to have taken any part in the debate: but withdraw, and it was on all hands adwhen he considered the respectable mitted, that such officers as had withdrawn quarter from which the motion came, and themselves from the service, had no claim found that the noble lord had not exa. to farther promotion. But, was that the mined it with his usual powers of investi- case with the officers in whose behalf he gation, he could not help troubling the had made the motion then upon the table ? House with the reasons which would impel Directly the reverse.' They were all him to give the motion his decided ne- officers lately in service, and ready and gative.
willing to be employed again. They were Lord Rawdon lamented that by some not men liable to be set aside upon so singular fatality the noble earl had totally harsh an imputation as incapacity. The mistaken him throughout his speech, since noble viscount had asked if a scieant of most of the sentiments expressed by the grenadiers, though a brave soldier was fit. noble earl were such as he was so far from to command on a dangerous enterprise ? objecting to, that he most fully concurred Were the cases in the smallest degree in them. The noble earl and he differed analogous ? Surely not. The officers for in one little particular; and this was, the whom he then contended had acrually been application of the motion, which, he must in command often. They were looked up contend, was not, in any degree, that to by their whole profession as officers of which the noble earl had argued it to be. the first ability, and as fit for command as The motion did not desire the House to any naval characters whatsoever. In the interfere with the prerogative, and assume higher ranks of the army, officers always and exercise the function of inilitary pro- rose by seniority, colonels became generals, motion. Had it been of that tendency, it and so on; and, unless there was some would have proved, he was ready to admit, stain in an officer's character, which renhighly indecent and improper. It only dered him unworthy of promotion and desired his Majesty to take the case of unfit for rank, he saw not the inconveseveral meritorious and able officers into nience that could arise from the same his royal consideration, upon the presump-practice obtaining in the Navy. Certain tion, that, in the late promotion to flags, he was, that the establishing a precedent their merits had been overlooked. To of a garbled list of promotion to flags, let havc rested it on any other ground would, it happen when it might, ought to be conin his opinion, havc been disrespectful to sidered as a most mischievous precedent. the Sovereign, and have carried with it an It was rank, and not emolument, for which imputation of partiality in the noble officers of true military feeling were anxious, viscount, which he was very far from To know that their country admitted that thinking that he deserved. He then they deserved to be thought well of, was stated a case of promotion to flags. in the their ambition; and the noble viscount as reign of queen Anne, when the captain of well as he, had witnessed the advantages admiral sir George Rooke's ship, who was of encouraging that glorious emulation in then at Portsmouth, just preparing to sail | both services during the late war in Ame. on an important expedition, was passed rica. The noble earl's argument went so by; sir George Rooke, thereupon, wrote far as to shut the door completely against to Prince George of Denmark, remon- inquiries into the conduct of a first lord of strating, against so gross an act of in- the Admiralty, on any occasion; a principle justice to his captain, and declared that which he hoped he should never see the he considered it as a personal affront to House adopt, since it was possible for a himself. Lord Rawdon produced one of marine minister to act as detrimentally sir George's letters to the prince, and read against the interest of his country, by a passage from it. Sir George wrote abusing his authority, and pursuing immany more letters to the prince on the proper measures, as the minister of any occasion; nor would he sail before justice other department in the state. was done to his captain, and he was re- ! The motion was negatived without a .stored to his rank. With regard to the division. nineteen captains that the noble earl had said were superannuated, to make eight | Debate in the Commons on the Omission admirals, the noble earl had not stated, of Captains Balfour and Thompson in the whether they had withdrawn themselves late Promotion of Flag-Officers.] Feb. 21. from the service or not. He had, there. Mr. Bastard began by remarking, that he fore, a right to canclude that they did felt differently respecting the motion he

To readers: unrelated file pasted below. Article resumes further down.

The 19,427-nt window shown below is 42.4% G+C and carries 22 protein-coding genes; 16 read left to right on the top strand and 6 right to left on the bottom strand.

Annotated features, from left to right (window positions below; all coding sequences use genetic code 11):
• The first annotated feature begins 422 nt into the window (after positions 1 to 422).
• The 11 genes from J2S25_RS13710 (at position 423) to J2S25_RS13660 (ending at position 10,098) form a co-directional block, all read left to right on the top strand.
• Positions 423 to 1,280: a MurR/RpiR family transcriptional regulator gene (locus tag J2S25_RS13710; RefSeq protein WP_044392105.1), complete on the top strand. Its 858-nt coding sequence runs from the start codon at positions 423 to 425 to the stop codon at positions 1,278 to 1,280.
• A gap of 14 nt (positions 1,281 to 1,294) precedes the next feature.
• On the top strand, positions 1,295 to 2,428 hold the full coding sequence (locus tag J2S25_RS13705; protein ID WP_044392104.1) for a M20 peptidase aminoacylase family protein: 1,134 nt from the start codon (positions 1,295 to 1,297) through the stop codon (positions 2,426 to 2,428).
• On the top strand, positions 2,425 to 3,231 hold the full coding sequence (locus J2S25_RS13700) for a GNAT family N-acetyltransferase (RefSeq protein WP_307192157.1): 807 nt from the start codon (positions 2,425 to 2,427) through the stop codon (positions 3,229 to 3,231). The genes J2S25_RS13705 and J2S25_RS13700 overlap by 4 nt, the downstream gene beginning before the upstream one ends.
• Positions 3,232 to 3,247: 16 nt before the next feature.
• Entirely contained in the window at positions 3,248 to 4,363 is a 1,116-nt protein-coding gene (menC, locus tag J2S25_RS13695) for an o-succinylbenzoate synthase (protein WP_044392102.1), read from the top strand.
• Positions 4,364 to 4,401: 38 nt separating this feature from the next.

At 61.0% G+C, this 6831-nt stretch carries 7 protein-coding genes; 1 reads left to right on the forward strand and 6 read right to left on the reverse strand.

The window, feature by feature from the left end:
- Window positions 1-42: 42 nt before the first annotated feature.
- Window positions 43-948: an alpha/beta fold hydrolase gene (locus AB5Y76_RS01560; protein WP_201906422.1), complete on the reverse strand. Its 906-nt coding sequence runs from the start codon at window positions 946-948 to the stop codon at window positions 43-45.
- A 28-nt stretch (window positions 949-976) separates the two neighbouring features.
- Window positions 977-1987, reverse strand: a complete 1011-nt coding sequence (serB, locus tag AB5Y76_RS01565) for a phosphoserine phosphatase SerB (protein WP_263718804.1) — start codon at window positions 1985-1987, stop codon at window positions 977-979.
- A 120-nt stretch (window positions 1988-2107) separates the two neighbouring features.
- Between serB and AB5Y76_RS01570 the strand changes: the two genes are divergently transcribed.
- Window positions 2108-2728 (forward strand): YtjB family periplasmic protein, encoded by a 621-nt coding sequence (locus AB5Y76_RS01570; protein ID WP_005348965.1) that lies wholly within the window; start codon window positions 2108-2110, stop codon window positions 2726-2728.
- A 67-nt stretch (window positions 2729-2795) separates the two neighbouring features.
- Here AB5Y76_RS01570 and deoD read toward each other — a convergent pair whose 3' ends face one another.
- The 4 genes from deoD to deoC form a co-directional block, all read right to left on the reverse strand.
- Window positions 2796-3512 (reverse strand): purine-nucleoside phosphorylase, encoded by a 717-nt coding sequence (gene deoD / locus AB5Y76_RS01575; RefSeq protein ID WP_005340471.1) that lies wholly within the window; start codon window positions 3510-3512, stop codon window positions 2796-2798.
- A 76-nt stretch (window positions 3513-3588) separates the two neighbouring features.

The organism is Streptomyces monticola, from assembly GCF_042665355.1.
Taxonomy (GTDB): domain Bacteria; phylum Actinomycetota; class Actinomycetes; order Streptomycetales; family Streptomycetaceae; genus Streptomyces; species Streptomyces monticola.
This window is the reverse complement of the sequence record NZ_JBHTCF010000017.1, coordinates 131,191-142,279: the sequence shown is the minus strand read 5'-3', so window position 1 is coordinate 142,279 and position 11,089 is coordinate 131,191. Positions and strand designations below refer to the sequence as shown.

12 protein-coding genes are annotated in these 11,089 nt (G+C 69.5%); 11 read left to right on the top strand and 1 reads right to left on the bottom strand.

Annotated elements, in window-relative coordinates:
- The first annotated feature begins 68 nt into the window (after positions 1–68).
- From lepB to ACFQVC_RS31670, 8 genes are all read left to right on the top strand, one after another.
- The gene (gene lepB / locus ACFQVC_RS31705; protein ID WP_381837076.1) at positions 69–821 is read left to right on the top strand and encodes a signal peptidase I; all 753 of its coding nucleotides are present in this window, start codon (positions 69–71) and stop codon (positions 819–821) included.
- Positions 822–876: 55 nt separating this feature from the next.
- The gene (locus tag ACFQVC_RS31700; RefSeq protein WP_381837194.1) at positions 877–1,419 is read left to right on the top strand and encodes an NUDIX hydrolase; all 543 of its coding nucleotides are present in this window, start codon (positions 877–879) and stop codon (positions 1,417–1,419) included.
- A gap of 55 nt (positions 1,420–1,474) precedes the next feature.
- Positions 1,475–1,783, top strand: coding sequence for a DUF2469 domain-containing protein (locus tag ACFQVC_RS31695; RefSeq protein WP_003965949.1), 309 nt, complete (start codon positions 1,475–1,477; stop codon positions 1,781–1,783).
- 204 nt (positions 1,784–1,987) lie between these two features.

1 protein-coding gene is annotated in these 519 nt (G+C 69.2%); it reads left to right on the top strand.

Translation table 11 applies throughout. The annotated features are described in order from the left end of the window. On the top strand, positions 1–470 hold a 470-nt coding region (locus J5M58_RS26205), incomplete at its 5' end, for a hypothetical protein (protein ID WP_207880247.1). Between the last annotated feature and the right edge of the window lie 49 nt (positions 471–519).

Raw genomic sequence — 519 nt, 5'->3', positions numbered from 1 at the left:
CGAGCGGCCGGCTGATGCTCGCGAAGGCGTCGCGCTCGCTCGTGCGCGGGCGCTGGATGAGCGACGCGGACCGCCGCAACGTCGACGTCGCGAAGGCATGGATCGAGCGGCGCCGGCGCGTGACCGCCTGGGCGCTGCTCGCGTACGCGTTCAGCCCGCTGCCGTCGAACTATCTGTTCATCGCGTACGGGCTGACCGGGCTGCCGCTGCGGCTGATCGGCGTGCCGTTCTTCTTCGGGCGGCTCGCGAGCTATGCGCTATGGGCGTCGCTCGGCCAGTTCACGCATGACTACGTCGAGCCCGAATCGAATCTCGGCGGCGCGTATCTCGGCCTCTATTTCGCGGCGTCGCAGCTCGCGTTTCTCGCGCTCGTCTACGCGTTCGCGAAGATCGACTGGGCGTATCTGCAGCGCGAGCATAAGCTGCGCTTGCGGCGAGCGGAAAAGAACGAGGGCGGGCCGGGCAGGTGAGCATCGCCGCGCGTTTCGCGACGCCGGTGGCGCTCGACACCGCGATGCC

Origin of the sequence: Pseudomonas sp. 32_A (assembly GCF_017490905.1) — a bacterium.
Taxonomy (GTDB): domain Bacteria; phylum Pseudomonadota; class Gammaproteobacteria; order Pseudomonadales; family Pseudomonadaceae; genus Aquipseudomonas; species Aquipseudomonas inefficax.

was about to make, than he should have and the Senate became negligent of the done, had he been able to have brought it honour of their officers, the Roman arms forward on a preceding day. He had were no longer successful, and those who often observed, he said, that the success bore them, were reduced to the necessity of any proposition made in that House, of begging in the streets, like Belisarius. was a good deal governed by the supposed Having thus generally endeavoured to interest the mover had in it, or the con impress the House with a sense of their nexion in which he was believed to stand situation, as guardians and protectors of with those most immediately concerned. the honour of British officers, he came He thought it right, therefore, to declare, immediately to the point, and censured that he had no other interest in the ques- the late promotion to the flag, as a protion which he should have the honour to motion founded in inequality, and disreoffer, than every gentleman present must gardful of distinguished desert. Among have in the quiet, happiness, and well. other officers of undoubted merit, captains being of that service, which the House Balfour, Thompson, Laforey and sir Digby had ever regarded with partiality, and Dent, had been passed by totally unnowhich he should consider as pre-eminently ticed. He reasoned upon the evil conseentitled to his estimation. It was to the quence of such neglect, and called upon navy of England that the country was to the House to correct it, by an address to look up for its protection. Neither had his Majesty. So far from its being true, he any connexion with the officers prior that the House by acceding to such a to the late promotion to the flag, nor other proposition would be chargeable with an knowledge of them, than as men whose | improper interference with the prerogareputation stood high in their profession, tive, le contended, that the House would as men the companions of victory, the | do its duty in an eminent degree, and actors in those scenes which had reflected render essential service to the country, honour and glory on the British name and by showing that it was ready to stand character. That the House of Commons forward the advocate of neglected merit. was in a peculiar degree to be considered He produced the order of council of as the guardians of the interest and honour | 1747, establishing the list of Yellow Adof naval officers, was an opinion generally mirals, and maintained, that it was an entertained by professional men, and, he institution provided only for such officers believed, he could produce an authority as were unfit to serve either from want of in support of that assertion, which even capacity or from infirmity. He declared, the Admiralty-board itself would admit to that neither the one nor the other of be unquestionable-he meant the autho- | these was the case with the officers for rity of lord Howe. Mr. Bastard here read whom he was contending. He particuan extract from a speech made by lord larly urged the claims of captains Balfour Howe in the House of Commons, when and Thompson to the interference of that the thanks of the House were voted to House, as they both stood in a predicalord Rodney and the other officers, con- ment peculiar and distinct from the other cerned in obtaining the victory on the officers, who had been passed by in the 12th of April 1782, in which his lordship late promotion to flags, having received stated, that the protection of that House the thanks of the House for their conduct was what officers looked up to, and what on the 12th of April, 1782. He should, contributed essentially to keep emulation therefore, make them the subjects of a alive. Mr. Bastard pursuing this subject, distinct motion, and if the House thought remarked, that the public opinion was proper to agree to that, he meant to bring the principal aim and object of every forward the other officers, who had been officer; and when that was lost, the passed by, in a subsequent motion. He ardour of the service sunk, the spirits argued against the impolicy of suffering of those employed became dejected, and naval promotions to depend merely on disgrace to the country followed. This the caprice of a first lord of the Admihad been the case in the state of Rome. ralty, and put it to the House to consider While the people took an interest in the the probable consequence of their refusing character and welfare of their officers, to do captains Balfour and Thompson the their arms were victorious in all quarters justice that was their due. What a lesson of the globe, and the Roman name was would it hold out to the service, and what heard every where with reverence ; but would gentlemen whose sons were herewhen dissipation had distanced virtue, after to enter into the naval profession,